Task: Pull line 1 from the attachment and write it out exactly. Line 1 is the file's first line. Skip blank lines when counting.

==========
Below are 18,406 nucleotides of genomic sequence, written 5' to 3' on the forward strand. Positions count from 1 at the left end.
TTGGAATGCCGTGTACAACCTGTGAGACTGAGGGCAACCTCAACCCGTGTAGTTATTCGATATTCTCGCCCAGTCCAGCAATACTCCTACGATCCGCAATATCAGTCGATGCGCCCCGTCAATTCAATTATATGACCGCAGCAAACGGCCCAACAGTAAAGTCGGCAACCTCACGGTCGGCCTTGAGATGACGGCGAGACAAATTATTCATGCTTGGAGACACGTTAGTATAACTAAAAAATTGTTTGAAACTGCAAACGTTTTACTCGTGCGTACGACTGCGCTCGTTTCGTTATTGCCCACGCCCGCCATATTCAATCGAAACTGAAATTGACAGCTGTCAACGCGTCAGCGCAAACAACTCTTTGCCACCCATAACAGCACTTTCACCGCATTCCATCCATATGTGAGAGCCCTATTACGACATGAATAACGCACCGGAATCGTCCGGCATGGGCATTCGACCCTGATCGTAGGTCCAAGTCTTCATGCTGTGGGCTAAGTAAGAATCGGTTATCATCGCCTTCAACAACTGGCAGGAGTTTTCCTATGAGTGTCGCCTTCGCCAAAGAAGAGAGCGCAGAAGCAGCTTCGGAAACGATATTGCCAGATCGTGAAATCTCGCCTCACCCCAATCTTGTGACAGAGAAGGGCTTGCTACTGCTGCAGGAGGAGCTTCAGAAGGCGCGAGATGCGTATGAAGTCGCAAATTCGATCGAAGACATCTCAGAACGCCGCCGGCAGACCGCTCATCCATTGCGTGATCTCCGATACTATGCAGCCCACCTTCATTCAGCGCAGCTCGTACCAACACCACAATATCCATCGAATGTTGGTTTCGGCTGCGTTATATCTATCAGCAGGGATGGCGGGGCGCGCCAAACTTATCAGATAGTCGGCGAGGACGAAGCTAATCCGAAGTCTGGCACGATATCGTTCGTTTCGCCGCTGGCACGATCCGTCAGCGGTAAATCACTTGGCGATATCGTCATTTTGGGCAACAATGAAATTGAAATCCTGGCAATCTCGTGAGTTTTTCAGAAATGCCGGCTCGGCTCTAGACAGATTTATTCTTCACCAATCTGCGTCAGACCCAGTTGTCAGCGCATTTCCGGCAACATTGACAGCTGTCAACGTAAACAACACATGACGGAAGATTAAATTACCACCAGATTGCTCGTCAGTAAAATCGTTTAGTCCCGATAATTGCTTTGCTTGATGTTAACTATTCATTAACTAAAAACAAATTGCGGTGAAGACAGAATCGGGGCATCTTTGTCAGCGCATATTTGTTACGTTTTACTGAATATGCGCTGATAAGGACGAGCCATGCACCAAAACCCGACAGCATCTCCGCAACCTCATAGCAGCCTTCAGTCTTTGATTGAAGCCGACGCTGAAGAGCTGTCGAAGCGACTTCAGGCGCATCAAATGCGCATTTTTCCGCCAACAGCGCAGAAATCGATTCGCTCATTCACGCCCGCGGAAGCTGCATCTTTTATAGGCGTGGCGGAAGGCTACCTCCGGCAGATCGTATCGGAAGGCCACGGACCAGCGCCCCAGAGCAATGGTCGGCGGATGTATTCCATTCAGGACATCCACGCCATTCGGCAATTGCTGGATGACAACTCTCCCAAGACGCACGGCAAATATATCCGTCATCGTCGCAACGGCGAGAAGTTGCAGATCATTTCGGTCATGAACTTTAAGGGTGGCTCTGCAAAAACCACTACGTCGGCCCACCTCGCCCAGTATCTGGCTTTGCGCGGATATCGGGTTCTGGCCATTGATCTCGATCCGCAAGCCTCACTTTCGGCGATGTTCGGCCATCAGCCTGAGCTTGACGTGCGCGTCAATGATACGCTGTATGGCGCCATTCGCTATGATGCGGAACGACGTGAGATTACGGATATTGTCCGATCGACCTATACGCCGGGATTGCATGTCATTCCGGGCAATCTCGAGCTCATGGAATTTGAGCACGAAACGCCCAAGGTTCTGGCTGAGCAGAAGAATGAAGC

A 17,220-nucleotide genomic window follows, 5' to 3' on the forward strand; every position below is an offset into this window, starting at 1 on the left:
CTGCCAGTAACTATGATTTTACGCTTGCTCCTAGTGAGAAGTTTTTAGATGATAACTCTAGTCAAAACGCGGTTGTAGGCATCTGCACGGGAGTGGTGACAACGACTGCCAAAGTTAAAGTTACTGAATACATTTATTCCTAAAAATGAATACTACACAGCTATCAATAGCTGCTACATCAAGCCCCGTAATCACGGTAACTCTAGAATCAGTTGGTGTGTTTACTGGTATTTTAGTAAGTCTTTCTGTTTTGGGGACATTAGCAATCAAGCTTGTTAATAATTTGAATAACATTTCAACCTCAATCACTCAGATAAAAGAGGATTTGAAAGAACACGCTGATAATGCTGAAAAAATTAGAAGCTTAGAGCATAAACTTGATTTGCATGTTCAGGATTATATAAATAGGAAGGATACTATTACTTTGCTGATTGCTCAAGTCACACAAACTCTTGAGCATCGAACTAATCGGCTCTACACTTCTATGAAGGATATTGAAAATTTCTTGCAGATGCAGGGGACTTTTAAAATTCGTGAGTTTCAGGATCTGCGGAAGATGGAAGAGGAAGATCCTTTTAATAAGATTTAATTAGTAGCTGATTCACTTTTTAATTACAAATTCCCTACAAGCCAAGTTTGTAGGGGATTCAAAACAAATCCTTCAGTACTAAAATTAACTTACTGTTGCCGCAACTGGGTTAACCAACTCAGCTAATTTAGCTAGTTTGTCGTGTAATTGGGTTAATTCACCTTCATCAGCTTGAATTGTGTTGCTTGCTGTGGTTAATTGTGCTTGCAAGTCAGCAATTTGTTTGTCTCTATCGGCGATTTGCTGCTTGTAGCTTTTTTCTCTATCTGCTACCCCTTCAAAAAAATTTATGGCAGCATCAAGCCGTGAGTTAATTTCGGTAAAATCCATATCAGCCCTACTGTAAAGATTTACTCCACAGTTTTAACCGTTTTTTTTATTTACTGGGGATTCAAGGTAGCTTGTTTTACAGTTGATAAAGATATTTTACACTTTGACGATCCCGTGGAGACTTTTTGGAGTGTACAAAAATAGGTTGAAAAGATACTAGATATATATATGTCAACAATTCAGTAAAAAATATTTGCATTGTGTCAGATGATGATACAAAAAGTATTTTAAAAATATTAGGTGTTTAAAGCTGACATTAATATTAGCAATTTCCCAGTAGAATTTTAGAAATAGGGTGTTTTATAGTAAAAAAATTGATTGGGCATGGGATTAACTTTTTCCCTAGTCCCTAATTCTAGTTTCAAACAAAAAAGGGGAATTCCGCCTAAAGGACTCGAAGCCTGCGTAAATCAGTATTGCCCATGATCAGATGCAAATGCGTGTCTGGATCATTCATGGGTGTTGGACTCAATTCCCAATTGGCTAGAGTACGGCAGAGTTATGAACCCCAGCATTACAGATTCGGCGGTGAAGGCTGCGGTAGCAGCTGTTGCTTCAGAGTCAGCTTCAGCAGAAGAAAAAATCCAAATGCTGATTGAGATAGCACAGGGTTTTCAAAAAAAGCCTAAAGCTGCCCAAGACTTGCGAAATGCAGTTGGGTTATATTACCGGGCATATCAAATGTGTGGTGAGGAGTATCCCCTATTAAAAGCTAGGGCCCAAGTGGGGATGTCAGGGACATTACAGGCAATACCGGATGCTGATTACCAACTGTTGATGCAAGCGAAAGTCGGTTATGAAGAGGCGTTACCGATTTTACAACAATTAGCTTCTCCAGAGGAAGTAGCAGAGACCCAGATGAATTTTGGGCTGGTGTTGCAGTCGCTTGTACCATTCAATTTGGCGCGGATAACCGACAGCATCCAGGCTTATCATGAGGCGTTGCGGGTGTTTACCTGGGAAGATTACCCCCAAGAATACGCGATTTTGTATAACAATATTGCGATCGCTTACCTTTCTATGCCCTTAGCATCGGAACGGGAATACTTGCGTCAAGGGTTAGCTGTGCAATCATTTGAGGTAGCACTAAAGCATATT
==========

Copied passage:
Below are 18,406 nucleotides of genomic sequence, written 5' to 3' on the forward strand. Positions count from 1 at the left end.